Comparison of three Chinese traditional Pipa music schools with the aid of sound analysis Pei Ju Tsai; Sandra Carral
The Pipa is a short-necked lute and one of the oldest and most important solo instruments in China. Because of its complicated technique and wide range of expressive musical forms and styles, the Pipa is an instrument which is popular not only in China, but also in Western culture.
The traditional Pipa schools were formed in Shanghai, the most prosperous place, in the middle of the nineteenth century. Each Pipa School had its own special music collections, notations, fingerings (techniques), styles, different improvisations, performance aesthetics and representative Pipa teachers.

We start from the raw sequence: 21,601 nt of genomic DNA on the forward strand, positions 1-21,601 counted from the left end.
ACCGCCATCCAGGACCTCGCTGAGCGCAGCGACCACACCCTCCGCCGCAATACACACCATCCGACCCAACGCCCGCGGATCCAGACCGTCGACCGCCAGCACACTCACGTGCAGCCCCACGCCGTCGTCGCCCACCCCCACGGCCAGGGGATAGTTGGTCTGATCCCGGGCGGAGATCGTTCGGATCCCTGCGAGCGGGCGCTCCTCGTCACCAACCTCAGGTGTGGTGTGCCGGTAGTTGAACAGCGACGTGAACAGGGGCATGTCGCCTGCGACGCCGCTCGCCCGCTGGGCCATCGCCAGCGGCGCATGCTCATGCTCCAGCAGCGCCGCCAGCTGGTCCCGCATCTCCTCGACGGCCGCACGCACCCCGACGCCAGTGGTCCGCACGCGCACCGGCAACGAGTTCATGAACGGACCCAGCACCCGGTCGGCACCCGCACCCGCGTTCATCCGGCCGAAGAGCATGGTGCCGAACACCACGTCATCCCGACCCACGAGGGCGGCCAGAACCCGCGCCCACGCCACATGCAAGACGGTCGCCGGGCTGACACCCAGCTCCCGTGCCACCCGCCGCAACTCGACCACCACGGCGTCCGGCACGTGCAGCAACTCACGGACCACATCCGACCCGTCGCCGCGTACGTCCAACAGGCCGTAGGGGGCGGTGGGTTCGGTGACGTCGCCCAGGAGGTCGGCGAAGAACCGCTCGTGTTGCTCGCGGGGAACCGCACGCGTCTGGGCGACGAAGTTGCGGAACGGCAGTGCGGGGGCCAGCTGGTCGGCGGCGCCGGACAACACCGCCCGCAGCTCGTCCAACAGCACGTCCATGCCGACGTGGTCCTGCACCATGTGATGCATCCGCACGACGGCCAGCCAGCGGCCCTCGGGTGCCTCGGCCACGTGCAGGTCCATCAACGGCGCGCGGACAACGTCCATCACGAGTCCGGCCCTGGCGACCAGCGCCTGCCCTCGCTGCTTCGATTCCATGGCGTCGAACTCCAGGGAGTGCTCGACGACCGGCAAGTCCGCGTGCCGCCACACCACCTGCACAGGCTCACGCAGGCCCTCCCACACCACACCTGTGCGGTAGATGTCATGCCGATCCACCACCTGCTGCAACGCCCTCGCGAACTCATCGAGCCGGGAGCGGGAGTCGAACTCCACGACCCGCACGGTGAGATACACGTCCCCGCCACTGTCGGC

For this study, recordings of three representative Pipa Masters were used to analyse the same civil piece Yue er gao (The Moon on High) instead of simply analysing the musical score, using the computer program SNDAN developed by Rob Maher and James Beauchamp. This paper explores the way the masters used to perform the same core melody but embellished it in various ways, which were governed by the different aesthetic principles of the respective school. In addition, this paper examines how various playing techniques produce different sound effects regarding pitch variation and tremolo.